Pope Francis has said, “Families are the domestic church, where Jesus grows.” The idea of the domestic church or ecclesiola — “little church” — the church of the home, dates back to the early Church, where Christians made their own homes sanctioned places to grow in holiness and discipleship. Still today, Catholic families make their homes “churches in miniature,” imitating the actions of the larger Church in family life.

“It is very important for me as the head of the family to make my home a domestic church, because parents and kids ought to be surrounded with a holy atmosphere, especially in today’s culture, with sinful activity so easily accessible,” explained Eric Mattson, a firefighter and practicing Catholic from Huntington Beach, Calif., who has one daughter.

Mattson initiates holy activities in his family to foster that holy atmosphere. “This includes daily Mass, the Rosary, prayer before meals, reading religious books and confession,” he noted.

Pope Paul VI noted in Evangelii Nuntiandi (Evangelization in the Modern World), “There should be found in every Christian family the various aspects of the entire Church.” Domestic churches today mirror the actions and life of the entire Church in a variety of ways — through evangelization, prayer, participation in the sacraments, tithing, the use of sacramentals and the adornment of the home.

“Ever since I was a little girl, I observed a bit of the ‘big Church’ inside little domestic churches,” author, EWTN host and new grandmother Donna-Marie Cooper O’Boyle reminisced. “My Polish grandmother’s home was adorned with sacred Catholic items. From pictures of the saints and images of her favorite — Polish Pope John Paul II — to rosary beads and crucifixes, my grandmother’s faith was easily perceived in her home. My mother followed in her mother’s footsteps, and I grew up with [the Catholic faith] inconspicuously woven into my life.”

O’Boyle continued to build upon the foundation that her grandmother and mother gave her in her own family, adorning her home with Catholic art and sacramentals, which for her serve as “holy reminders that help uplift one’s spirit and heart to God” in the midst of busy family life. “Placing visible signs of our faith throughout our Catholic homes will transform walls, brick and mortar into a beautiful domestic church,” she explained.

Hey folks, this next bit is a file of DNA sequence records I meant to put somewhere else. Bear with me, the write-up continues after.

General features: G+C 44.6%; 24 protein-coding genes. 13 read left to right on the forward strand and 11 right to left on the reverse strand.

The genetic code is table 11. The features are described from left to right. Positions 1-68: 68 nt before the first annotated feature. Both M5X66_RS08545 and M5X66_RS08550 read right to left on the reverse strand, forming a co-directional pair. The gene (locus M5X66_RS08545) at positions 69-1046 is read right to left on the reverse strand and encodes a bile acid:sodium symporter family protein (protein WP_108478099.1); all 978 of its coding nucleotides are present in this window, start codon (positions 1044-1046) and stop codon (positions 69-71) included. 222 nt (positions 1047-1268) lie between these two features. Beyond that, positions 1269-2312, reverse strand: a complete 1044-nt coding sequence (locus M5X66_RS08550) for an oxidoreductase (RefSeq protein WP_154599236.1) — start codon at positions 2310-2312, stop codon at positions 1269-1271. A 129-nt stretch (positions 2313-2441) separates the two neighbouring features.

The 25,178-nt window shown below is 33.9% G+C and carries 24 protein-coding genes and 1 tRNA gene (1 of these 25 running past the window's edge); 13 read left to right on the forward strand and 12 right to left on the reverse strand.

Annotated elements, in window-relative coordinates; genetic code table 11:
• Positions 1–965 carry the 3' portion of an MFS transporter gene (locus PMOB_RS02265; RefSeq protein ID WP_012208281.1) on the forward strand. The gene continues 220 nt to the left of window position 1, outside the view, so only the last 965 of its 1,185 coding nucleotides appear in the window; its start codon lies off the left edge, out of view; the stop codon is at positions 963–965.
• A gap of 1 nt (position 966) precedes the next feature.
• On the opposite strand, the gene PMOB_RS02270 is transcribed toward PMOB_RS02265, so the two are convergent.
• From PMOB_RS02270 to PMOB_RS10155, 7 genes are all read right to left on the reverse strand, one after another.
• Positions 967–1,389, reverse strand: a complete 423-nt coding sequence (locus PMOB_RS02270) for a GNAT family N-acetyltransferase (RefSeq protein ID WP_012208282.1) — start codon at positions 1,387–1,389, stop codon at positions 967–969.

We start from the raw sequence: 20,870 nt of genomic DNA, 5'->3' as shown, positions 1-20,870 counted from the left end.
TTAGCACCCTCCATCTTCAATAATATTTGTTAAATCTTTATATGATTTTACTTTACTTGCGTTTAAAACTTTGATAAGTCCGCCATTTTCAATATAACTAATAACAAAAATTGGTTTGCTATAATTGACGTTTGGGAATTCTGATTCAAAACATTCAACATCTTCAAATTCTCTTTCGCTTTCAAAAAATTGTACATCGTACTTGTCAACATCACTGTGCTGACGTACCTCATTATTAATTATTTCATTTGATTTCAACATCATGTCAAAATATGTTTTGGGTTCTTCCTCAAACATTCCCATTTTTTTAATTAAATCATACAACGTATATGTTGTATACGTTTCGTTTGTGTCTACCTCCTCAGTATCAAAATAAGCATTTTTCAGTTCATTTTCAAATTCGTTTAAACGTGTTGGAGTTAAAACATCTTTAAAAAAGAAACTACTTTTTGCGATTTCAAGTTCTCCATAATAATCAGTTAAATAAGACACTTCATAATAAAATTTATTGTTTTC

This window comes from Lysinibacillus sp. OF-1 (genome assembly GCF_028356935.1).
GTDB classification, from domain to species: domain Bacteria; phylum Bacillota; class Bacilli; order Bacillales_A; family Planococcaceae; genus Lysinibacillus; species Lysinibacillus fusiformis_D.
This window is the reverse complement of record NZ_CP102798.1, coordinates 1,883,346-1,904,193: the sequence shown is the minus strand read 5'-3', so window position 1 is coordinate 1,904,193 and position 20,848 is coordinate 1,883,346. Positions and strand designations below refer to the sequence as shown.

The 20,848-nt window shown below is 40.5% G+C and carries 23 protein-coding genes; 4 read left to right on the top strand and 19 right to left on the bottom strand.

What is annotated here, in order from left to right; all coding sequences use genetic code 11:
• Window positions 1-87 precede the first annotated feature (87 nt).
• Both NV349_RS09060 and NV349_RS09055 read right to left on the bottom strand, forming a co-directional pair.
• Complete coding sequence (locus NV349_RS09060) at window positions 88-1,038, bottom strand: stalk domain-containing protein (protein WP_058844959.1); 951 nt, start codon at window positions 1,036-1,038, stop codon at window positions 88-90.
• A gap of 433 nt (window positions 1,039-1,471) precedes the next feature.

Furthermore, O’Boyle has noticed that the church of the home is a powerful place to evangelize others. “The sacred items and sacramentals that we are accustomed to in our home can spark a conversation about the faith with a visitor or even a complete stranger. A deliveryman ended up staying a short while because we became engrossed in a conversation about God. It all unfolded after he observed religious art in the foyer of my home. After that, he left with a big smile on his face and said, ‘Wow! This was really meant to be … I have never had this route before!’”

Lisa Hendey, author and founder of CatholicMom.com, treasures her family’s participation in the evangelization mission of the Church and the practice of the sacraments. Having her family, as a unit, live out their call to be a domestic church is a particular gift to her, since it wasn’t always this way in their home.

“I often feel that it is easier to evangelize out in the world than it is to share our love of our faith and our God with those closest to us. For many years, I lived this challenge.” Hendey described how spiritual life and practices morphed over time in their domestic church. “We were married for 17 years before Greg came into full communion with the Church through RCIA. I prayed for many years for Greg to be joined with us at the Eucharistic table. It wasn’t until I began to more fully evangelize myself that I was able to let his journey toward Christ be his own process,” she shared. “When I was able to let my stress about Greg and his faith life be firmly in God’s hands, and became more focused on my own spiritual journey, there was not only great peace, but also a turning of hearts in our family situation.” The sacramental life, which at one time was only a partial family experience, by God’s grace, became something they could all share. Hendey recalled, “Greg was confirmed near the time of our son Adam’s first holy Communion. Now, more than 10 years after his conversion to Catholicism, I still feel tremendous joy every time I witness my husband and sons receiving the Eucharist.”

Hendey also reflected on how God calls men and women to love him through serving the domestic church. “The home and the family are indeed the ‘first school of Christian life.’ We instruct (and are often actually instructed by) our children and spouses in matters of faith and love,” she elaborated. “The work and service we give in our homes is a beautiful mission field.”

St. John Paul II said, “Future evangelization depends largely on the domestic church.” The small, intentional ways that men and women inculcate faith within the home have both immediate and long-term effects on their families and on the entire Church. Mattson recalled his young daughter’s first attempt to make the Sign of the Cross at their parish one Sunday after dipping her finger into the holy-water font. “Although her attempt wasn’t perfect, she learned what to do because of family prayer at home.” Moments like this help strengthen Mattson in his resolve to keep leading his domestic church.

“Children grow up so quickly,” O’Boyle reminded. “Since time will not stand still for us, I cannot recommend highly enough that all parents wholeheartedly endeavor to create a warm and holy domestic church, where your children and grandchildren will thrive and grow in the faith.”

Katie Warner

writes from Florida.